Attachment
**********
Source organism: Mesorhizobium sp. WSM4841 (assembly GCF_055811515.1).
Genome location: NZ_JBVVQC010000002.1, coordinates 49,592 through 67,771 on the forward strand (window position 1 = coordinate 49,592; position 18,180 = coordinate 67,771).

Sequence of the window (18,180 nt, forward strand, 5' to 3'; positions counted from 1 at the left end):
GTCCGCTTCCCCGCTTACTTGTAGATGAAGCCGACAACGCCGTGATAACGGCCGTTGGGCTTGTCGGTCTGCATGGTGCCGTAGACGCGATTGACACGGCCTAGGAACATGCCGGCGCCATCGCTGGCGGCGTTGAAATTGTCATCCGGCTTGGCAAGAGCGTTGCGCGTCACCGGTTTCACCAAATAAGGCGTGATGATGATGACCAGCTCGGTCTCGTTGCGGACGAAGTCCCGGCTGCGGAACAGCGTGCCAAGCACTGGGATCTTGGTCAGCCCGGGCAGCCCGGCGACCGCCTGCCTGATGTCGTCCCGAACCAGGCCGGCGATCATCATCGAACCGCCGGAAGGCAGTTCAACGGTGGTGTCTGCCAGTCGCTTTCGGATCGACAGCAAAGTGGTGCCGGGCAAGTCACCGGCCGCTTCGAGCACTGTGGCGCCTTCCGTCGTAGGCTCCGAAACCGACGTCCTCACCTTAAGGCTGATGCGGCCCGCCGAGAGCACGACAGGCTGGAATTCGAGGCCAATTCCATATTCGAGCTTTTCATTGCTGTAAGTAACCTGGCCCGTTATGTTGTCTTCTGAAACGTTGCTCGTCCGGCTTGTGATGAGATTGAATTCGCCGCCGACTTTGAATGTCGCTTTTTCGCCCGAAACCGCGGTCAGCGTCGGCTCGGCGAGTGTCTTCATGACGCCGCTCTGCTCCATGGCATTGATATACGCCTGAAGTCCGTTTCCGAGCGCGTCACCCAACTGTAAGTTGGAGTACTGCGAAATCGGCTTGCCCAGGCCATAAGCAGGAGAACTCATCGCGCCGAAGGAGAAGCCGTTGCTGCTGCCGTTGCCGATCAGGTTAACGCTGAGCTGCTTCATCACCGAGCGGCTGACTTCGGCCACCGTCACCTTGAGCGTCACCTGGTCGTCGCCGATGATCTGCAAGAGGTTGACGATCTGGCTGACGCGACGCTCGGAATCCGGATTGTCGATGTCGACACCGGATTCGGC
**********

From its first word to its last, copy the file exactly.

Source organism: Mesorhizobium sp. WSM4841 (assembly GCF_055811515.1).
Genome location: NZ_JBVVQC010000002.1, coordinates 49,592 through 67,771 on the forward strand (window position 1 = coordinate 49,592; position 18,180 = coordinate 67,771).

Sequence of the window (18,180 nt, forward strand, 5' to 3'; positions counted from 1 at the left end):
GTCCGCTTCCCCGCTTACTTGTAGATGAAGCCGACAACGCCGTGATAACGGCCGTTGGGCTTGTCGGTCTGCATGGTGCCGTAGACGCGATTGACACGGCCTAGGAACATGCCGGCGCCATCGCTGGCGGCGTTGAAATTGTCATCCGGCTTGGCAAGAGCGTTGCGCGTCACCGGTTTCACCAAATAAGGCGTGATGATGATGACCAGCTCGGTCTCGTTGCGGACGAAGTCCCGGCTGCGGAACAGCGTGCCAAGCACTGGGATCTTGGTCAGCCCGGGCAGCCCGGCGACCGCCTGCCTGATGTCGTCCCGAACCAGGCCGGCGATCATCATCGAACCGCCGGAAGGCAGTTCAACGGTGGTGTCTGCCAGTCGCTTTCGGATCGACAGCAAAGTGGTGCCGGGCAAGTCACCGGCCGCTTCGAGCACTGTGGCGCCTTCCGTCGTAGGCTCCGAAACCGACGTCCTCACCTTAAGGCTGATGCGGCCCGCCGAGAGCACGACAGGCTGGAATTCGAGGCCAATTCCATATTCGAGCTTTTCATTGCTGTAAGTAACCTGGCCCGTTATGTTGTCTTCTGAAACGTTGCTCGTCCGGCTTGTGATGAGATTGAATTCGCCGCCGACTTTGAATGTCGCTTTTTCGCCCGAAACCGCGGTCAGCGTCGGCTCGGCGAGTGTCTTCATGACGCCGCTCTGCTCCATGGCATTGATATACGCCTGAAGTCCGTTTCCGAGCGCGTCACCCAACTGTAAGTTGGAGTACTGCGAAATCGGCTTGCCCAGGCCATAAGCAGGAGAACTCATCGCGCCGAAGGAGAAGCCGTTGCTGCTGCCGTTGCCGATCAGGTTAACGCTGAGCTGCTTCATCACCGAGCGGCTGACTTCGGCCACCGTCACCTTGAGCGTCACCTGGTCGTCGCCGATGATCTGCAAGAGGTTGACGATCTGGCTGACGCGACGCTCGGAATCCGGATTGTCGATGTCGACACCGGATTCGGC